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Author Topic: QRP rig vs. turning the power down  (Read 6335 times)

Posts: 203

« Reply #15 on: April 26, 2009, 01:29:57 PM »

Like others, I agree there is nothing wrong with dialing down your "big rig" to 5 watts and making that QRP QSO.

But if you don't make a QRP QSO with a rig that you built yourself, even from a kit, you are missing one the most exciting experiences in ham radio.

My first kit rig was a PSK-20 from Small Wonder Labs, one of the earlist version, before the lowered part count and doing away with the serial cable connection.
I finished it at 10 PM and hooked it up. This was at my California QTH. When I heard those warbles coming through the speaker I was just thrilled. I DID it! I hooked it up to my laptop and multiband vertical and saw that one of the stations was VK2CA calling CQ. I called him, never in the world expecting he would hear me. He came right back to me and we had an almost %100 copy 10 minutes QSO. I later measuered the output of my rig at 3 watts.  It was a moment I will never forget. There I was with a small (then $90) circuit board that I HAD BUILT with my own two hand laying on the bench, and I was communicating with someone 7,000 miles away. THAT's QRP! I got the card and now have the "1,000 Miles Per Watt Club Certificate" framed and proudly displayed in my shack. It started a 9 year (so far) love affair with building QRP rigs, and the latest count is 11 different QRP rigs. I have the K1 & K2, and have build 5-6 K2's for others. But the most satisfying moment in all of that building, tuning, and operating was that late night finishing up that PSK-20 and making that California to Australia 3 watt QSO.

So by all means, please DO experiment with low power on your big rig. Enjoy it. But spend $100-$150 (or less!) and buy a monoband dedicated QRP kit rig and build it. They are available for pracically all bands and modes, CW, SSB, PSK31, and even SDR. Feel free to write to me if you want more kit info and opinions. My email is under AD6KA ar QTZ.
73, Ken AD6KA/5R8GQ

Posts: 68

« Reply #16 on: May 08, 2009, 08:09:12 AM »

My first station had a home brewed one tube transmitter , so I started out as a QRP operator.
Today I have returned to QRP Kit rigs.
 The most importaint factor is the small size and fairly good receivers in the rigs I have built.
 Going on summer camping trips with my ham gear packed into a small gym bag is great. Setting up in a field far away from power lines and city QRN , using a NiCd battery for power and an antenna wire strung up in nearby trees keeps me happy all day...
About 7 years ago I got a MFJ 9030 to get on 30M and was very pleased with its performance. worked 45 states and 18 DX countries in the first year.
Last year I built the 80 and 40M MFJ Cub kits and have been thinking this is the perfect single band rig ! Adequate power to get heard, good reciever selectivity and sensitivity to hear anybody who can hear me, and then some. Simple operation, full QSK and only $ 99.00 plus shipping. Who can beat that ?

SKCC 1395T, FISTS 3853
Official US Taxpayer

Posts: 68

« Reply #17 on: May 08, 2009, 08:15:12 AM »

I forgot to mention that when I operate my big rigs, turning down the power when I answer a CQ on the Qrp frequencies is easy to do.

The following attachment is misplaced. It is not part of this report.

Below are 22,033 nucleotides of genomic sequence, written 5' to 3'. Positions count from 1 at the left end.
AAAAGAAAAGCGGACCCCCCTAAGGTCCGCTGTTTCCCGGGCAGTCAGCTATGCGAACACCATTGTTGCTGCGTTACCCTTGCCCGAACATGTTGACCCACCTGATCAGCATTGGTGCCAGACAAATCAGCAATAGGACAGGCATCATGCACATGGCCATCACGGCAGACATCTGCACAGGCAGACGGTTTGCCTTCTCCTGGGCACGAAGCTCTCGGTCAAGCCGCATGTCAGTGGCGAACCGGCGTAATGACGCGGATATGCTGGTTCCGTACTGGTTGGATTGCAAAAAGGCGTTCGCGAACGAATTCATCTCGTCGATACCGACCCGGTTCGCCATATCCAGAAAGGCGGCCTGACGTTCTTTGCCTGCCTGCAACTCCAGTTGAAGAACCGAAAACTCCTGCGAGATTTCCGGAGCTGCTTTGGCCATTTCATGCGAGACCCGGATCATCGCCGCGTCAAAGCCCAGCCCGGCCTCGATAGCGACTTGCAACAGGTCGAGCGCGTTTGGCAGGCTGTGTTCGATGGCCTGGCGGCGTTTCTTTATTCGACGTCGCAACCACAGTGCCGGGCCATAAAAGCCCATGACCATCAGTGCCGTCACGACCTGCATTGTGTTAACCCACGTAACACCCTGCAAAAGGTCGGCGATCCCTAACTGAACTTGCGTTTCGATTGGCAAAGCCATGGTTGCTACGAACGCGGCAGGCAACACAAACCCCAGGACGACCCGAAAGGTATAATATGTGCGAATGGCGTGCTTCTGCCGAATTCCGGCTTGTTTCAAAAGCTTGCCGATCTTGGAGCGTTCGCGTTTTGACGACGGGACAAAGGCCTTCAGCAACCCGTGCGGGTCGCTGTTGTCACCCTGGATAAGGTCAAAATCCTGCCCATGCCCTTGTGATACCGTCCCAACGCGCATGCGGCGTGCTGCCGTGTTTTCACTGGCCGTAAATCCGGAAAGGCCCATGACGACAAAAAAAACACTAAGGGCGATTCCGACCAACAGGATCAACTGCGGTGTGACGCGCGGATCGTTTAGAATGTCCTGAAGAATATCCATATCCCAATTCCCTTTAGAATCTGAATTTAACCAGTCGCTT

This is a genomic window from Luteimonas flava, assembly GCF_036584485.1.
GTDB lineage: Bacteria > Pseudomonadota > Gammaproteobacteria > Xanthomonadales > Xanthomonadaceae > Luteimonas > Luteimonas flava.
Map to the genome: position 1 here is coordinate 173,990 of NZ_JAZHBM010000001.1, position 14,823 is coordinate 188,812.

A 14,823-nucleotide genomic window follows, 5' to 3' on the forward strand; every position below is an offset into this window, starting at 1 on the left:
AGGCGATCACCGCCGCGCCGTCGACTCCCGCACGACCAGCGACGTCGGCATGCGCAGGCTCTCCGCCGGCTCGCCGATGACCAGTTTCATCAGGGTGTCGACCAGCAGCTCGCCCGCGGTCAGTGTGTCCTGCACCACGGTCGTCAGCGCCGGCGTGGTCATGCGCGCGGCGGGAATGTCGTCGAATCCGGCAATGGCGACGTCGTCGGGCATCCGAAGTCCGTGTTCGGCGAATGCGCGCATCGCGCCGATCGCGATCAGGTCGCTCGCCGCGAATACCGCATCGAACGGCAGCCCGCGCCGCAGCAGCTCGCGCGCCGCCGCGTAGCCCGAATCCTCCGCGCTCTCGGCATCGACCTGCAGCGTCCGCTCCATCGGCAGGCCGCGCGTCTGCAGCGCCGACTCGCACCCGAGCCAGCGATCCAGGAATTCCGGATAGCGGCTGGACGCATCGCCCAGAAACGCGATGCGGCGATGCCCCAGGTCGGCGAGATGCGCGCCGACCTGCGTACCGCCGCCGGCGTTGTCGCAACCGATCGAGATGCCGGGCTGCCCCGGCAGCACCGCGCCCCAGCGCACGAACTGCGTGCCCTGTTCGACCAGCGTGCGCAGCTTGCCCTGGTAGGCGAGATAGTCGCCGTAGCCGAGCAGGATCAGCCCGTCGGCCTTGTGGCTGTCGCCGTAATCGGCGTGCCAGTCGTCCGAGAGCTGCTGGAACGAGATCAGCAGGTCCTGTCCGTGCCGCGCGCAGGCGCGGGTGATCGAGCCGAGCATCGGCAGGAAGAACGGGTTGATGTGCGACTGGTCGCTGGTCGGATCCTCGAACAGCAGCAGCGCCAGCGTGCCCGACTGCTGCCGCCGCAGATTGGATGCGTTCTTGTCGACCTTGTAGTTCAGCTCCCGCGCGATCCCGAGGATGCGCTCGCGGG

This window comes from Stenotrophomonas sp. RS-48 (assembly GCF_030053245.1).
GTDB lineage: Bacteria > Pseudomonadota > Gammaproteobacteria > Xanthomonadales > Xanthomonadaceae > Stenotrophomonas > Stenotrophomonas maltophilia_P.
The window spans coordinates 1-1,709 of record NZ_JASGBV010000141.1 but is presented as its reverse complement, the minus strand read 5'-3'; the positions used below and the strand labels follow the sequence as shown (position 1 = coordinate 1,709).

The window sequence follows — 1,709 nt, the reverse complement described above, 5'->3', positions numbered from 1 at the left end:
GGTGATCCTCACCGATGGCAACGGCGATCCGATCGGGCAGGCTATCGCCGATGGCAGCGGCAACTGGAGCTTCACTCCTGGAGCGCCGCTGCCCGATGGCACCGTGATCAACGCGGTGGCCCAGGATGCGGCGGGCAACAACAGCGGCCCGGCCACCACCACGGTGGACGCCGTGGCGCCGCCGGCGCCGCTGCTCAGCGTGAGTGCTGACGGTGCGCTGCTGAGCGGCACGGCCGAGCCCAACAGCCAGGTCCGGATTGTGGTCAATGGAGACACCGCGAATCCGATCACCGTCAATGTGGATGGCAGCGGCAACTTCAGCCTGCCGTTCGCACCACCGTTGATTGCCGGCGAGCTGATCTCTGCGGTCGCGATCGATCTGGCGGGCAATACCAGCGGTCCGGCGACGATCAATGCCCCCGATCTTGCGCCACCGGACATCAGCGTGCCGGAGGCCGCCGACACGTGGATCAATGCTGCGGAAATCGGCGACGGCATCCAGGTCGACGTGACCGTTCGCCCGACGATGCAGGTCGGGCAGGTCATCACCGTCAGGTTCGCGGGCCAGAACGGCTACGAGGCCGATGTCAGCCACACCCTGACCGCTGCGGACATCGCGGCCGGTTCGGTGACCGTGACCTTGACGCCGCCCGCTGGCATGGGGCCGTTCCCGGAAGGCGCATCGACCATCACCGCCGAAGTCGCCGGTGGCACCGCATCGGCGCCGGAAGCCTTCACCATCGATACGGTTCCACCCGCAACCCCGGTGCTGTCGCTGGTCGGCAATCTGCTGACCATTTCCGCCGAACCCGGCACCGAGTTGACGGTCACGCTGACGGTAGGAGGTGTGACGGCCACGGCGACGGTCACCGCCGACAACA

I  find that a lot of hams with newer rigs don't even know they can do that ! All the complicated menus on newer rigs are too much for some . I am afraid that when I Finally wear out my TS440s and TS520 I will not want to get one of those rigs that are actually just computers with a RF section as an afterthought !  

SKCC 1395T, FISTS 3853
Official US Taxpayer

Posts: 699

« Reply #18 on: May 13, 2009, 11:21:59 AM »

Like many others have said, I too have owned several QRP radios over the past many years -- HW-8, TenTec PM-2B, Argonaut, MFJ monobander for 20, FT-817 -- but I've also turned the power down to 5w on a bunch of 100 watt rigs. At present, I've dedicated one of my back-up rigs, the FT-450, to 5 watts out operation. There are pros and cons to both approaches.

I have to admit I felt a special sense of accomplishment from using the HW-8 that I built about 25 years and still kick myself for ever selling it -- particularly for the price I let it go at. These days, I keep telling myself that I'd like to have a "high-end" QRP rig in the shack. I have an FT-817ND and it works well but for at-home use, those knobs and switches and the LCD readout are all tiny. I keep thinking that a K2 or IC-703Plus would look nice on the desk. Or a late model Argo. But I have too many radios already and it's hard to justify. Decisions, decisions.

73, Dave, N4KZ

Posts: 14421

« Reply #19 on: May 13, 2009, 01:09:40 PM »

To me, a major draw of QRP is operating with a rig that I built myself. Just turning down the power on a store bought 100W transceiver doesn't do it. In that regard it is really hard to beat a basic K2, a K1, or a KX1.

Bob  AA4PB
Garrisonville, VA

Posts: 18


« Reply #20 on: May 18, 2009, 03:05:50 AM »

I have also several only QRP rigs (Elecraft, tentec, Swl ,Heathkit hw-9...) and a ICOM "big rig". I think , like has been said here, that the callenge and philosophy of QRP is to work with simple equipments. A rig, however, can be "simple", and at the same time to present a very inteligent electronic design for achieve the best performance. Really, working QRP with only QRP rigs, reminds always the old emotion of our first CW contact. In any case i donĀ“t like to be dogmatic and I can understand also the people who prefers the "standart" rigs to work QRP...But for me, the speciual feeling of QRP is not in these rigs.
73 dx!

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